As Dublin secured an historic third successive All-Ireland at the expense of Mayo in Croke Park last month, the nation, with the capital as the sole exception, sympathised with those men from the West who had suffered once more on the grandest stage.
A second one-point loss in two years was the major talking point to emerge from the game.
However, prior to the classic, a young man from Fossa in Kerry stole some of the headlines. David Clifford scored an incredible 4-04 in the All-Ireland minor final as he captained Kerry to a fourth consecutive minor title.
This was no one-off performance. Clifford has been a man to watch for some time now. He burst onto our screens in 2016, scoring 2-05 in Croker as St Brendan’s claimed the Hogan Cup. Aged just 17, Clifford would be instrumental as Kerry stormed to a then third successive title in 2016.
As captain this season, Clifford amassed an amazing tally of 6-41 to guide his side over the line. In his two years at minor he amassed an amazing 10-61 for Kerry. His exhibition in the final nearly received as much coverage in the national media as did Dublin’s three in a row triumph.
With undoubted comparisons to the Kerry great Maurice Fitzgerald with their similar elegance and stature, people and the media alike looked upon this teenager as the future of Gaelic football.
However, soon the reality sunk in around the Kingdom that their newest star may be tempted to go professional in the AFL. The boy was born to play football, but the realisation that it may not be Gaelic soon came crashing down. Kerry had already lost 2015 minor captain Mark O’Connor to Geelong in the AFL.
Surely Clifford wouldn’t follow suit.
The people of Kerry used various platforms to demand that the young man stay put in Ireland and pursue his dream of wearing the green and gold of the Kingdom. Former players joined the petition to keep Clifford at home.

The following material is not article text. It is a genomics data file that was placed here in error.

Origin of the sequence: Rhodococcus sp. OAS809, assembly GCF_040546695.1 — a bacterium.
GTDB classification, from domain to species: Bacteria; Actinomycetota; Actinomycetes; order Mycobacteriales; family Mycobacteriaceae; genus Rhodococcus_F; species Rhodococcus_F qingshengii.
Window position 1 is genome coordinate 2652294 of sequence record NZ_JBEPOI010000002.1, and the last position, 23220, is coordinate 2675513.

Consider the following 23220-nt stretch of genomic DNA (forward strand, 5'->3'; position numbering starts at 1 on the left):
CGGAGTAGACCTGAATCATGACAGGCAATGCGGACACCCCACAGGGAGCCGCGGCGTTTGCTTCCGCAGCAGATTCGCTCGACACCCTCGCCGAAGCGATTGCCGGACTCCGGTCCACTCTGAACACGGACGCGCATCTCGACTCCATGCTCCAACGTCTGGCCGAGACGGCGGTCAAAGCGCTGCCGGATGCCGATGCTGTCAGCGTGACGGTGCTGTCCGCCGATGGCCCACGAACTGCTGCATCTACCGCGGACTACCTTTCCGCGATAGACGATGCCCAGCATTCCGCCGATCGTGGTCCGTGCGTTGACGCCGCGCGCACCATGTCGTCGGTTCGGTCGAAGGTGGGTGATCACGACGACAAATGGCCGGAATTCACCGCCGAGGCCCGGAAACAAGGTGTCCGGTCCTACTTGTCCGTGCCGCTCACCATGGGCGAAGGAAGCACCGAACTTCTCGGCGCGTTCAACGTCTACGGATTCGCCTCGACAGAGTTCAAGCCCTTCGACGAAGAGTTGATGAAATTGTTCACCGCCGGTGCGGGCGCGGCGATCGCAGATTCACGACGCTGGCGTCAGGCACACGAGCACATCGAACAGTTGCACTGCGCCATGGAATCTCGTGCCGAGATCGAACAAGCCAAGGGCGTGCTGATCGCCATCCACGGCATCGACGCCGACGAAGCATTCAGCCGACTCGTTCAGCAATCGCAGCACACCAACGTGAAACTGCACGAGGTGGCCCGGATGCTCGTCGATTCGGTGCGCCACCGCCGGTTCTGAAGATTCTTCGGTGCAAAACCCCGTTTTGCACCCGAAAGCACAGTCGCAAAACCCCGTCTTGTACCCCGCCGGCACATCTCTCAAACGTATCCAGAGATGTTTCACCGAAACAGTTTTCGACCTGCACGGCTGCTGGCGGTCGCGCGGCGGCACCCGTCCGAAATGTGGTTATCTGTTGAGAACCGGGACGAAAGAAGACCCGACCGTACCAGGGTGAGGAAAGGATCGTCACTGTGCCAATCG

In the intervening weeks, however, it seems like Clifford will refuse any attempts to bring him to Australia with the man himself speaking about the challenge he will face to break into the senior squad.
The weekend after Clifford’s exploits, Cora Staunton played in her seventh All-Ireland final as her Mayo side were beaten by a terrific Dublin side. The Carnacon woman was bidding to win a fifth All-Ireland medal with Mayo in what has been an incredible career.
Staunton, who made her debut for Mayo at the age of 14, is arguably the greatest ladies footballer of all time. Her scoring prowess is well documented. Since scoring 0-10 on her debut, she has made a record 66 consecutive starts for Mayo. In that time, she has scored an incredible 59-476.
Her total of 653 points means she averages just under ten points a game. Her male contemporaries could only dream of such tallies. To put it into perspective, Colm Cooper, one of the greatest ever players, is the all-time championship top scorer with an average of just over four points a game.
And so, after suffering the heartbreaking All-Ireland loss, many feared that it would be the last we saw of Staunton in Croke Park. After souldering for 21 years, no-one would have blamed the stalwart for calling it a day. As things have panned out, it seems as if we may have seen the last of Staunton in the Mayo jersey but not due to retirement.
Less than a week ago, it emerged that Staunton had been selected by Western Sydney Giants in the Australian Rules Football Ladies draft. In the expanding AFLW league, Staunton became the first overseas player to be drafted. This was recognition for such brilliance. In the second year of the AFLW, Staunton will be a key name is the development of the competition.
When the news first emerged the immediate reaction around the nation was one of thanks and gratitude for Staunton who has been a symbol of all that is great about the women’s game for over two decades.
Unlike the response that David Clifford received after rumours of a move to Australia, Staunton was congratulated and commended for her decision to move. Staunton has given her all to the Mayo cause for the last 20 years and no one can begrudge her for taking the opportunity to try her hand at something new.
As for Mayo, the AFLW operates as an eight-week season starting in January. There is hope from all in the West that Staunton will commit to the Mayo ladies football team for another season when she makes her way home.
Maybe if Clifford can lead Kerry to four senior All-Ireland’s he will be encouraged to move abroad.
For the moment however, he like the rest of us will watch with interest as Staunton takes on Australia.
Jack Neville, Pundit Arena